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February 25, 2004

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Tom Schiff brings his panoramic photography to Ohio University
By Amy Wells

Tom Schiff's passion for photography started long before his experiences in Athens. But today, he's giving back with a generous donation to the Bicentennial Campaign and a visit to Ohio University to share his amazing panoramic photography.

In celebration of the Ohio Bicentennial, a traveling exhibit of Schiff's color panoramic photographs explores many of the unique and memorable places to be found in the cities, towns and villages in Ohio. The exhibit recently came to Ohio University to celebrate - along with the state - the University's bicentennial.

Tom Schiff and one of his panoramic photos

Schiff's love of photography dates back to the fifth grade. He recalls one day when he took his first Brownie camera to school and photographed a school tour of Cincinnati. These early experiences created an interest that has lasted 50 years.

Starting out at Ohio University as a photography major, Schiff eventually changed his major to business and now has a professional life in insurance. "I guess at that time I didn't have a clear vision of what I would do in the world of photography and there was a great opportunity of a family business to go into," Schiff says.

Schiff is chairman of the board and CEO of John J. & Thomas R. Schiff & Co., Inc., a life, property and casualty insurance agency.

"I think it turned out to be the right decision," Schiff says. "I think if I had earned a living making photographs I'd probably be too tired to make the photographs I really enjoy making."

Ohio University helped Schiff refine his photography skills. Learning more about the artistic side of photography, his classes taught him basic fundamentals such as composition, lighting and color. He learned to pay attention to the world around him and see opportunities for great pictures.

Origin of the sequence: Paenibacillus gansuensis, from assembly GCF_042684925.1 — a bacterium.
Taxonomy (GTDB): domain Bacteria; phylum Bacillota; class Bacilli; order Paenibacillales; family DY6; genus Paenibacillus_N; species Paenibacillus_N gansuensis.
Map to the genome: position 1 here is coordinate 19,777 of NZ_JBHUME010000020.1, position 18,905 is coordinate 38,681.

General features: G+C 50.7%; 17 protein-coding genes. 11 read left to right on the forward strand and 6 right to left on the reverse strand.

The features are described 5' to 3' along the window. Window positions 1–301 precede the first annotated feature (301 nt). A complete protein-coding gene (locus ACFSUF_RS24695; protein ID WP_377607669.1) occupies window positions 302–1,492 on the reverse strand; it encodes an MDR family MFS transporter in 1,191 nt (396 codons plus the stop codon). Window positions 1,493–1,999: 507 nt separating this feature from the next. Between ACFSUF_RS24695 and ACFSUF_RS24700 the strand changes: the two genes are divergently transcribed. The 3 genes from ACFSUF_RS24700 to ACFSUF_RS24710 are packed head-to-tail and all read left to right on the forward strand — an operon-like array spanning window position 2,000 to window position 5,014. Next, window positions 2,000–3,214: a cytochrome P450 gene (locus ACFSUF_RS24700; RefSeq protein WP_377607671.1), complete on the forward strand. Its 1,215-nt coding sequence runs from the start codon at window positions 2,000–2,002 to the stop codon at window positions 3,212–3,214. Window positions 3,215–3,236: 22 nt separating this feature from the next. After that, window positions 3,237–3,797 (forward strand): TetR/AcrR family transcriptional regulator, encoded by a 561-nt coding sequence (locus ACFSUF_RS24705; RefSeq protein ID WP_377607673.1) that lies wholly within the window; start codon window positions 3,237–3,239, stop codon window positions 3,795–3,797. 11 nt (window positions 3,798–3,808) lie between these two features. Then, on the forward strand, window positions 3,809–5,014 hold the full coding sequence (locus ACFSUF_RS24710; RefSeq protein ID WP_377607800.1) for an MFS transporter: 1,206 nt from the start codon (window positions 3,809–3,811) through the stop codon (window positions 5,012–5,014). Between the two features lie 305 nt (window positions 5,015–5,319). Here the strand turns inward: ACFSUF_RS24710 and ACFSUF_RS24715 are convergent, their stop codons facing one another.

Thinking back to his days as a student in the late '60s, he explained how being away from home was one of his favorite things about Ohio University.

"I just liked being independent and on my own, and discovering the world that way," Schiff says. "Aside from the student life," he gives a little laugh, "I had good teachers such as Clarence White Jr. who had wonderful stories about his experiences and helped me further discover my love of fine arts. I recently served as a trustee of the Cincinnati Art Museum and, every once in a while during a board meeting, the director would talk about new acquisitions and preface it with a short background presentation on the historical aspects of a particular piece. It brought me back to my days of introduction and history of fine arts."

Each of Schiff's photographs shows a 360-degree - sometimes more - area in a two-dimensional view. During a lecture at Trisolini Gallery, Schiff noted that the photos do not look anything like the actual sites. He explains that, if the print were large enough, the photo could be wrapped around the viewer to create a miniature model of the space.